What is Aikido and What Does Training Mean to Us?

Wednesday, August 15, 2012

Part 1 - Progress

When it comes to progress, I think we may have to ask how progress relates to Aikido. In a sense consciousness to achieve or to progress is the essence of sports. In the world of sports, one is considered to have achieved his or her goal when that person becomes a champion.

However, Aikido exists outside such a frame of progress. There is no clear attainment point in Aikido no matter how many years one practices. In other martial arts, the results of practice are clear by the number of people one threw in a lesson. Aikido has no such clear results. One must meet the demands of self-learning. It can be hard to continue Aikido unless one has a desire to constantly learn.

The teaching method, too, is an important subject. In the case of sports, there are matches, so there is a clear result. Since one’s progress is apparent, the teaching method has always been studied and evaluated. Meanwhile, in Aikido, the basic teaching method whereby students [observe and copy] the throws and techniques shown by their teacher and then repeat them has not changed from old days too much.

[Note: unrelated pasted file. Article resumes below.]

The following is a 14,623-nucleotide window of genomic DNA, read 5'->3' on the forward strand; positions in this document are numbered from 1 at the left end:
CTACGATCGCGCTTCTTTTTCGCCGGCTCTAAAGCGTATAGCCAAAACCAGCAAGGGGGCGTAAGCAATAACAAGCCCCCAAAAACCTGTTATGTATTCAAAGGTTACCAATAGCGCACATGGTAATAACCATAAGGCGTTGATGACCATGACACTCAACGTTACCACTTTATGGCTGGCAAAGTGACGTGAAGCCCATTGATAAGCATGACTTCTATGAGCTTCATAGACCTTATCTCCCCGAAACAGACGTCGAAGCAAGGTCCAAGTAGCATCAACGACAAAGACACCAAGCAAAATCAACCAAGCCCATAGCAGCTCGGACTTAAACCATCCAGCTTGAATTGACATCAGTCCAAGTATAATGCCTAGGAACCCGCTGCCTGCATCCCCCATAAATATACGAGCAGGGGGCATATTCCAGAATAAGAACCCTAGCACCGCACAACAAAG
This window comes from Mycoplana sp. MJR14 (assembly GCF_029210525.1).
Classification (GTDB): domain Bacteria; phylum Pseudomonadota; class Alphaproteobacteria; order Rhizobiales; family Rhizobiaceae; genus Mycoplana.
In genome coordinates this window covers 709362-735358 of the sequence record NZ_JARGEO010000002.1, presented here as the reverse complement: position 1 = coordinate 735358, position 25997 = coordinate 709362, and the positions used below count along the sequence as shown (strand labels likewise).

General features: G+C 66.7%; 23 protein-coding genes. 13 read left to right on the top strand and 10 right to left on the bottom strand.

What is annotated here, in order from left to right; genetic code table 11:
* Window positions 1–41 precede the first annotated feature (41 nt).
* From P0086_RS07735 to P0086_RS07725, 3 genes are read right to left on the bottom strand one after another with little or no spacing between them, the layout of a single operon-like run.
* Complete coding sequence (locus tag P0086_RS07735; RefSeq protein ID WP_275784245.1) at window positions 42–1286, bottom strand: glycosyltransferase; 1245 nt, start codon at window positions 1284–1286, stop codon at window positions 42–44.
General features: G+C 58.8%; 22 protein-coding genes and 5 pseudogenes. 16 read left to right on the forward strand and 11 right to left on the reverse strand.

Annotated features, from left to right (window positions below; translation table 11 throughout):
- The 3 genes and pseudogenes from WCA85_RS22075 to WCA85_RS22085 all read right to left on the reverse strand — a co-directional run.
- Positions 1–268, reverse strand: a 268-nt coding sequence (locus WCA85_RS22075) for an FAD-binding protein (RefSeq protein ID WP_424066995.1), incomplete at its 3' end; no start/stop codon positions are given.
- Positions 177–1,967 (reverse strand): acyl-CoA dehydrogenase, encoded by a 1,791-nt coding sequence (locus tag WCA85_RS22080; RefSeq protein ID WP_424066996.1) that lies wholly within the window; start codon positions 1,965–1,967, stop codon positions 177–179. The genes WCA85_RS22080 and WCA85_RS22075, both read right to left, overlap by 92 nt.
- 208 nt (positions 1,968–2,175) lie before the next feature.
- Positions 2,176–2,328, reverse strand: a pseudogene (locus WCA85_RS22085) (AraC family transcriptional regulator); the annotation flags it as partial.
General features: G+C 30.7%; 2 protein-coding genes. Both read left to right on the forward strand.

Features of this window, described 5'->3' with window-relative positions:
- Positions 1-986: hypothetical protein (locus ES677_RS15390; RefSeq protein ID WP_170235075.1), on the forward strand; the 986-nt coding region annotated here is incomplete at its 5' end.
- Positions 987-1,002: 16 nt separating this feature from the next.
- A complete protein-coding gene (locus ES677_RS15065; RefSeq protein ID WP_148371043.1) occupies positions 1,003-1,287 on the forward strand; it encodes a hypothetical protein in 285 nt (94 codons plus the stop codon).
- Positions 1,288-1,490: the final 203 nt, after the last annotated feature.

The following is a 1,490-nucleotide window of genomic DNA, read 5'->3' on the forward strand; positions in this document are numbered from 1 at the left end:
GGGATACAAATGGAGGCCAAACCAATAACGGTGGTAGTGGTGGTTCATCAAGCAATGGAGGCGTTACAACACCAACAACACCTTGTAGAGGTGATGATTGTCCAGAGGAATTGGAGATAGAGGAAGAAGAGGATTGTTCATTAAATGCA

It is important that the teacher tries to make the training meaningful for the students, and it should be done with an intention to help the students develop their ability. No development or the progress will be made only by showing one's strength and preeminence. Progress also depends on how the students would like to practice. One might simply enjoy training as recreation. For those people who would like to train seriously, it will be more interesting and helpful for the development of their abilities if they have the right kind of teaching and opportunities.

In Belgium, I teach classes called “inner school” in response to the solicitation of students’ desire to learn further. I initially limited the classes to only forty students with black belts. I call it a school program, rather than a seminar. It takes place in a training camp form. There also was a request in the Netherlands, so I started the school over there, too.

Even though there are only few of these schools, there are people who wish to attend programs like this with great interest. I believe that more places and more opportunities should be given to such people.

 

By Seiichi Sugano Shihan, 8th Dan


 

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